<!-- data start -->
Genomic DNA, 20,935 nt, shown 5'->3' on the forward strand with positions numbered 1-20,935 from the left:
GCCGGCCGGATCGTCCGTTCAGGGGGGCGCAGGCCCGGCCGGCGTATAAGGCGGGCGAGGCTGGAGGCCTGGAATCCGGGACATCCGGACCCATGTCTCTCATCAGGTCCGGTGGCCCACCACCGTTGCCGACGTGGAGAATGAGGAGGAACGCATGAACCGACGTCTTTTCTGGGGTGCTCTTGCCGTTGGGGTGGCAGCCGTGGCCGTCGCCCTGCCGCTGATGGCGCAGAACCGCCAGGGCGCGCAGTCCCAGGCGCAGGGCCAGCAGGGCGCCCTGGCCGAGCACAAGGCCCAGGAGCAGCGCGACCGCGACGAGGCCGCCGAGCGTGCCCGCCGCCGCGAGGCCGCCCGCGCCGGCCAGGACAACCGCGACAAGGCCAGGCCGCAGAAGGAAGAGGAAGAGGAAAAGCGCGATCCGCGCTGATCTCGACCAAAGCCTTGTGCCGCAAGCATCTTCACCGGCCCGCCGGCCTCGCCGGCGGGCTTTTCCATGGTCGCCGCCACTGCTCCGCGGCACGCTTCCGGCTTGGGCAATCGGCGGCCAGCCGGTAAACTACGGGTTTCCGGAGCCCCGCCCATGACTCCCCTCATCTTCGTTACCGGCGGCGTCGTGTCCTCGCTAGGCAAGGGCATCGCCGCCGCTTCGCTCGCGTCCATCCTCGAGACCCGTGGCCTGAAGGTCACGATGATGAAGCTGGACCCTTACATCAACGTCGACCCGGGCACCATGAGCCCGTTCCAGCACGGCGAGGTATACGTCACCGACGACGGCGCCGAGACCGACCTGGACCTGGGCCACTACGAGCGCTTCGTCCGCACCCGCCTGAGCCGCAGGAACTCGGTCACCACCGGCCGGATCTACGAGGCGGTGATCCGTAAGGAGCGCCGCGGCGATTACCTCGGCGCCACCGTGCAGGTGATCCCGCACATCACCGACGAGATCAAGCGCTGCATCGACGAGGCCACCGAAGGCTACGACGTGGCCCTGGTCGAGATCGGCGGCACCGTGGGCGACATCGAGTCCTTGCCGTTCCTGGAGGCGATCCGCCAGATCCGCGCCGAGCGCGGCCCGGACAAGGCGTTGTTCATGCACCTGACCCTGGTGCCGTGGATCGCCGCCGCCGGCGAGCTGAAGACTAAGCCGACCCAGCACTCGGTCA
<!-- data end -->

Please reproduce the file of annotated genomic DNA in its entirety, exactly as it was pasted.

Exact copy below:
Genomic DNA, 20,935 nt, shown 5'->3' on the forward strand with positions numbered 1-20,935 from the left:
GCCGGCCGGATCGTCCGTTCAGGGGGGCGCAGGCCCGGCCGGCGTATAAGGCGGGCGAGGCTGGAGGCCTGGAATCCGGGACATCCGGACCCATGTCTCTCATCAGGTCCGGTGGCCCACCACCGTTGCCGACGTGGAGAATGAGGAGGAACGCATGAACCGACGTCTTTTCTGGGGTGCTCTTGCCGTTGGGGTGGCAGCCGTGGCCGTCGCCCTGCCGCTGATGGCGCAGAACCGCCAGGGCGCGCAGTCCCAGGCGCAGGGCCAGCAGGGCGCCCTGGCCGAGCACAAGGCCCAGGAGCAGCGCGACCGCGACGAGGCCGCCGAGCGTGCCCGCCGCCGCGAGGCCGCCCGCGCCGGCCAGGACAACCGCGACAAGGCCAGGCCGCAGAAGGAAGAGGAAGAGGAAAAGCGCGATCCGCGCTGATCTCGACCAAAGCCTTGTGCCGCAAGCATCTTCACCGGCCCGCCGGCCTCGCCGGCGGGCTTTTCCATGGTCGCCGCCACTGCTCCGCGGCACGCTTCCGGCTTGGGCAATCGGCGGCCAGCCGGTAAACTACGGGTTTCCGGAGCCCCGCCCATGACTCCCCTCATCTTCGTTACCGGCGGCGTCGTGTCCTCGCTAGGCAAGGGCATCGCCGCCGCTTCGCTCGCGTCCATCCTCGAGACCCGTGGCCTGAAGGTCACGATGATGAAGCTGGACCCTTACATCAACGTCGACCCGGGCACCATGAGCCCGTTCCAGCACGGCGAGGTATACGTCACCGACGACGGCGCCGAGACCGACCTGGACCTGGGCCACTACGAGCGCTTCGTCCGCACCCGCCTGAGCCGCAGGAACTCGGTCACCACCGGCCGGATCTACGAGGCGGTGATCCGTAAGGAGCGCCGCGGCGATTACCTCGGCGCCACCGTGCAGGTGATCCCGCACATCACCGACGAGATCAAGCGCTGCATCGACGAGGCCACCGAAGGCTACGACGTGGCCCTGGTCGAGATCGGCGGCACCGTGGGCGACATCGAGTCCTTGCCGTTCCTGGAGGCGATCCGCCAGATCCGCGCCGAGCGCGGCCCGGACAAGGCGTTGTTCATGCACCTGACCCTGGTGCCGTGGATCGCCGCCGCCGGCGAGCTGAAGACTAAGCCGACCCAGCACTCGGTCA